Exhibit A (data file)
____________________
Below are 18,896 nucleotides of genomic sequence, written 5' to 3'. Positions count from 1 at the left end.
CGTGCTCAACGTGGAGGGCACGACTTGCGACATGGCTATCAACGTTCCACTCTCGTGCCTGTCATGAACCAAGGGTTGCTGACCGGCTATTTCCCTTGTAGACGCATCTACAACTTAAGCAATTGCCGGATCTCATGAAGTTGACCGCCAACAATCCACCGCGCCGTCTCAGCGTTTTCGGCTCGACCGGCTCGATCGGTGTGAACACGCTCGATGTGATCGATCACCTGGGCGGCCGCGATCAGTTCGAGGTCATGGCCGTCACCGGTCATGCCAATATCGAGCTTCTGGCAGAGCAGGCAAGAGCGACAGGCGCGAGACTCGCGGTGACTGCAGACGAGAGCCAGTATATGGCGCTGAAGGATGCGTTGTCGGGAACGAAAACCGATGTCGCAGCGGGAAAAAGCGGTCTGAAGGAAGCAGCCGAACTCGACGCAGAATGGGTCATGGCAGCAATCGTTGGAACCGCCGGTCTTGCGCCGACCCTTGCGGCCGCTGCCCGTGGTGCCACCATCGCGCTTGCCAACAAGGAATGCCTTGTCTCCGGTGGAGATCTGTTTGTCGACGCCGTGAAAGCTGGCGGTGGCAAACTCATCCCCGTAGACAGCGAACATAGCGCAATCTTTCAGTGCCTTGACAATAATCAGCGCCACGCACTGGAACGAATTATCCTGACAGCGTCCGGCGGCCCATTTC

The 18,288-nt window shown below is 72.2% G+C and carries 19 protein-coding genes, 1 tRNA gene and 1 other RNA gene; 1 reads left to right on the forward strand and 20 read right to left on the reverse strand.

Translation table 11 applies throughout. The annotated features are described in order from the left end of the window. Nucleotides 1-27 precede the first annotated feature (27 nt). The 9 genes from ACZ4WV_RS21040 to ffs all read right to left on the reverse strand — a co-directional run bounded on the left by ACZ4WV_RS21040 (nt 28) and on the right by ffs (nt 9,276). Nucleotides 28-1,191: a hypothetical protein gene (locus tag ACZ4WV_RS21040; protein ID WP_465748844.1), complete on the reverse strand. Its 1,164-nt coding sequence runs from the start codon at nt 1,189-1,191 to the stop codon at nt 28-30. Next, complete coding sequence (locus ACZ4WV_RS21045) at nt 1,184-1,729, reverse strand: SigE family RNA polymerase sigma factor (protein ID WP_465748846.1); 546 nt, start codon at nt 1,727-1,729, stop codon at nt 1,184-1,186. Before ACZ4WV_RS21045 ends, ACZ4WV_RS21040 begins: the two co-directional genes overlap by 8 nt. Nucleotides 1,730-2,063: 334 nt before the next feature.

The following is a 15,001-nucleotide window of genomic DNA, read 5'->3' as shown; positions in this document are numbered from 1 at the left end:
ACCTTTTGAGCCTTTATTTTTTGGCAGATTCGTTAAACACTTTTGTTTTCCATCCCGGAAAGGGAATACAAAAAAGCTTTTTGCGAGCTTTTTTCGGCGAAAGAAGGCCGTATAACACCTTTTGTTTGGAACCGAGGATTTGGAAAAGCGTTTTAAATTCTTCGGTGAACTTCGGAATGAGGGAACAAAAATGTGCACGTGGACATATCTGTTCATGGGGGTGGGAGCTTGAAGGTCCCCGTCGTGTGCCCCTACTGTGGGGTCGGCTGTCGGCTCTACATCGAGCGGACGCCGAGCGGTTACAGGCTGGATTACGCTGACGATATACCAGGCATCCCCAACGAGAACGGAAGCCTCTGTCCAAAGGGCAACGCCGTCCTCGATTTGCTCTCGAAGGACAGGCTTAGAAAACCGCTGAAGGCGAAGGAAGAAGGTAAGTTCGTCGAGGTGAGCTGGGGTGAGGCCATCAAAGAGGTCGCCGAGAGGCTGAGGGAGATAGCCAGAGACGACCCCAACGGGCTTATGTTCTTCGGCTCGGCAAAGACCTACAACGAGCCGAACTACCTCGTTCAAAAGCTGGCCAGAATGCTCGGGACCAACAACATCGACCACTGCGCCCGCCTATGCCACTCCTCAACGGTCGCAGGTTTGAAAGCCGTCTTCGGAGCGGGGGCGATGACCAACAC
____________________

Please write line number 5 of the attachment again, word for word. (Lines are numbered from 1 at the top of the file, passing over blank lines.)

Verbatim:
The following is a 15,001-nucleotide window of genomic DNA, read 5'->3' as shown; positions in this document are numbered from 1 at the left end: